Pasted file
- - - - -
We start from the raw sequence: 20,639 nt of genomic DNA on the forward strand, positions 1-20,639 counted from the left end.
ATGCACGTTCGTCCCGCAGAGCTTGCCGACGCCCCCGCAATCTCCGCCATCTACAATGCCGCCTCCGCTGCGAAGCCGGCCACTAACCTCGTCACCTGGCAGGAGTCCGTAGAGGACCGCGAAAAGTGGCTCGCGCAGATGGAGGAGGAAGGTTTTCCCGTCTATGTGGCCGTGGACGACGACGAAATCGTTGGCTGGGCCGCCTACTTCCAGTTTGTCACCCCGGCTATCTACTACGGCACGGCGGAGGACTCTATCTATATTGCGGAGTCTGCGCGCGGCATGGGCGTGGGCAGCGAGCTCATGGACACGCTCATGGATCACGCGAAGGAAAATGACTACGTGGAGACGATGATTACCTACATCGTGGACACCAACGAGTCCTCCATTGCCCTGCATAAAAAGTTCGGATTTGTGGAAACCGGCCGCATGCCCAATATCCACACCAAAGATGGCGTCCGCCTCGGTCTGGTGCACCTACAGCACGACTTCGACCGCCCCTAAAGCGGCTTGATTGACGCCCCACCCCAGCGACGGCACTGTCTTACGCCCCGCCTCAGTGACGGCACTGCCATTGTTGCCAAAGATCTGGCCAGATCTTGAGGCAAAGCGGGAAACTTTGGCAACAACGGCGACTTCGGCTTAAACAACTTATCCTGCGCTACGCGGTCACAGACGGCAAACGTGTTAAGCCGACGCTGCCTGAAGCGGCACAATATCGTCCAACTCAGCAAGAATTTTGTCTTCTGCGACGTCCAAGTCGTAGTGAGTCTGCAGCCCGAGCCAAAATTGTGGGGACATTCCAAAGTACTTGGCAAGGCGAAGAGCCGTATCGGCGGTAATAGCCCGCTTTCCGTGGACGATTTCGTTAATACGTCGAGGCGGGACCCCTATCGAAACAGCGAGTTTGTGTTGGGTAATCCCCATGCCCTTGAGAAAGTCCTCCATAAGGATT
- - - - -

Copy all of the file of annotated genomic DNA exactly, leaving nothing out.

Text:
We start from the raw sequence: 20,639 nt of genomic DNA on the forward strand, positions 1-20,639 counted from the left end.
ATGCACGTTCGTCCCGCAGAGCTTGCCGACGCCCCCGCAATCTCCGCCATCTACAATGCCGCCTCCGCTGCGAAGCCGGCCACTAACCTCGTCACCTGGCAGGAGTCCGTAGAGGACCGCGAAAAGTGGCTCGCGCAGATGGAGGAGGAAGGTTTTCCCGTCTATGTGGCCGTGGACGACGACGAAATCGTTGGCTGGGCCGCCTACTTCCAGTTTGTCACCCCGGCTATCTACTACGGCACGGCGGAGGACTCTATCTATATTGCGGAGTCTGCGCGCGGCATGGGCGTGGGCAGCGAGCTCATGGACACGCTCATGGATCACGCGAAGGAAAATGACTACGTGGAGACGATGATTACCTACATCGTGGACACCAACGAGTCCTCCATTGCCCTGCATAAAAAGTTCGGATTTGTGGAAACCGGCCGCATGCCCAATATCCACACCAAAGATGGCGTCCGCCTCGGTCTGGTGCACCTACAGCACGACTTCGACCGCCCCTAAAGCGGCTTGATTGACGCCCCACCCCAGCGACGGCACTGTCTTACGCCCCGCCTCAGTGACGGCACTGCCATTGTTGCCAAAGATCTGGCCAGATCTTGAGGCAAAGCGGGAAACTTTGGCAACAACGGCGACTTCGGCTTAAACAACTTATCCTGCGCTACGCGGTCACAGACGGCAAACGTGTTAAGCCGACGCTGCCTGAAGCGGCACAATATCGTCCAACTCAGCAAGAATTTTGTCTTCTGCGACGTCCAAGTCGTAGTGAGTCTGCAGCCCGAGCCAAAATTGTGGGGACATTCCAAAGTACTTGGCAAGGCGAAGAGCCGTATCGGCGGTAATAGCCCGCTTTCCGTGGACGATTTCGTTAATACGTCGAGGCGGGACCCCTATCGAAACAGCGAGTTTGTGTTGGGTAATCCCCATGCCCTTGAGAAAGTCCTCCATAAGGATT